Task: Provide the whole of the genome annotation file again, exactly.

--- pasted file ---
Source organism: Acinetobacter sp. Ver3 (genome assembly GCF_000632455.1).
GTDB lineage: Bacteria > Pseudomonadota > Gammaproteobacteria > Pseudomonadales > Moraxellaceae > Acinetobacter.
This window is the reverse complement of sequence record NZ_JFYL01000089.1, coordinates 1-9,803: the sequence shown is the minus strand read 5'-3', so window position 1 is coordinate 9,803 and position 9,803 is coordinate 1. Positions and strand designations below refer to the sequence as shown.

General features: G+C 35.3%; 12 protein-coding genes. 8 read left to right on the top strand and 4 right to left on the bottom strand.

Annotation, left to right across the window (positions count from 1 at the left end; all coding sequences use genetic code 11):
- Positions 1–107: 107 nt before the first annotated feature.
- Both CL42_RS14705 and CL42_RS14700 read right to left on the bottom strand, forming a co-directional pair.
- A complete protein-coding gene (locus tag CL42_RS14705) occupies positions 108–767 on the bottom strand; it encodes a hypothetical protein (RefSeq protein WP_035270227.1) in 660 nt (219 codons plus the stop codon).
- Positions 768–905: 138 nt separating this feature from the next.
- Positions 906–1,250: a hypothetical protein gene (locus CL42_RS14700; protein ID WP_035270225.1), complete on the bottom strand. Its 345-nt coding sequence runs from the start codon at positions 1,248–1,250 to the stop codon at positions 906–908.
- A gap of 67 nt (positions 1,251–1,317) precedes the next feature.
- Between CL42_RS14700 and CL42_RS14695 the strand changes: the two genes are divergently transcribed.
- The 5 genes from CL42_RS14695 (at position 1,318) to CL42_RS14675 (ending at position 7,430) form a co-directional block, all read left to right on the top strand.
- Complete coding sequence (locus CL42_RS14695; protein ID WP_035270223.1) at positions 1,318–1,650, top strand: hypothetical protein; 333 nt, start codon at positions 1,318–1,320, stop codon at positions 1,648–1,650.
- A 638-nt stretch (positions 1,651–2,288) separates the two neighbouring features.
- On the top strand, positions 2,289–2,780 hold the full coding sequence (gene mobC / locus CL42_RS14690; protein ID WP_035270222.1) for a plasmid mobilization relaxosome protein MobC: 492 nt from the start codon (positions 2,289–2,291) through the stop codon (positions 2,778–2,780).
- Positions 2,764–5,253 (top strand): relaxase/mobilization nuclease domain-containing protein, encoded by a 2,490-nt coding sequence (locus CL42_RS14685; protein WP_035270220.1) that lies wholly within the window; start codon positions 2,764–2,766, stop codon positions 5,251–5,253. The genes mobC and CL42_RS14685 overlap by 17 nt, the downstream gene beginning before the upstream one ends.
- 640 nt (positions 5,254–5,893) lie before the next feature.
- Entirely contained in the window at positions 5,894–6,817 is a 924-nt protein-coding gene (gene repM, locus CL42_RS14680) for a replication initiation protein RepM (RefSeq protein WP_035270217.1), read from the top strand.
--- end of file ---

Source organism: Acinetobacter sp. Ver3 (genome assembly GCF_000632455.1).
GTDB lineage: Bacteria > Pseudomonadota > Gammaproteobacteria > Pseudomonadales > Moraxellaceae > Acinetobacter.
This window is the reverse complement of sequence record NZ_JFYL01000089.1, coordinates 1-9,803: the sequence shown is the minus strand read 5'-3', so window position 1 is coordinate 9,803 and position 9,803 is coordinate 1. Positions and strand designations below refer to the sequence as shown.

General features: G+C 35.3%; 12 protein-coding genes. 8 read left to right on the top strand and 4 right to left on the bottom strand.

Annotation, left to right across the window (positions count from 1 at the left end; all coding sequences use genetic code 11):
- Positions 1–107: 107 nt before the first annotated feature.
- Both CL42_RS14705 and CL42_RS14700 read right to left on the bottom strand, forming a co-directional pair.
- A complete protein-coding gene (locus tag CL42_RS14705) occupies positions 108–767 on the bottom strand; it encodes a hypothetical protein (RefSeq protein WP_035270227.1) in 660 nt (219 codons plus the stop codon).
- Positions 768–905: 138 nt separating this feature from the next.
- Positions 906–1,250: a hypothetical protein gene (locus CL42_RS14700; protein ID WP_035270225.1), complete on the bottom strand. Its 345-nt coding sequence runs from the start codon at positions 1,248–1,250 to the stop codon at positions 906–908.
- A gap of 67 nt (positions 1,251–1,317) precedes the next feature.
- Between CL42_RS14700 and CL42_RS14695 the strand changes: the two genes are divergently transcribed.
- The 5 genes from CL42_RS14695 (at position 1,318) to CL42_RS14675 (ending at position 7,430) form a co-directional block, all read left to right on the top strand.
- Complete coding sequence (locus CL42_RS14695; protein ID WP_035270223.1) at positions 1,318–1,650, top strand: hypothetical protein; 333 nt, start codon at positions 1,318–1,320, stop codon at positions 1,648–1,650.
- A 638-nt stretch (positions 1,651–2,288) separates the two neighbouring features.
- On the top strand, positions 2,289–2,780 hold the full coding sequence (gene mobC / locus CL42_RS14690; protein ID WP_035270222.1) for a plasmid mobilization relaxosome protein MobC: 492 nt from the start codon (positions 2,289–2,291) through the stop codon (positions 2,778–2,780).
- Positions 2,764–5,253 (top strand): relaxase/mobilization nuclease domain-containing protein, encoded by a 2,490-nt coding sequence (locus CL42_RS14685; protein WP_035270220.1) that lies wholly within the window; start codon positions 2,764–2,766, stop codon positions 5,251–5,253. The genes mobC and CL42_RS14685 overlap by 17 nt, the downstream gene beginning before the upstream one ends.
- 640 nt (positions 5,254–5,893) lie before the next feature.
- Entirely contained in the window at positions 5,894–6,817 is a 924-nt protein-coding gene (gene repM, locus CL42_RS14680) for a replication initiation protein RepM (RefSeq protein WP_035270217.1), read from the top strand.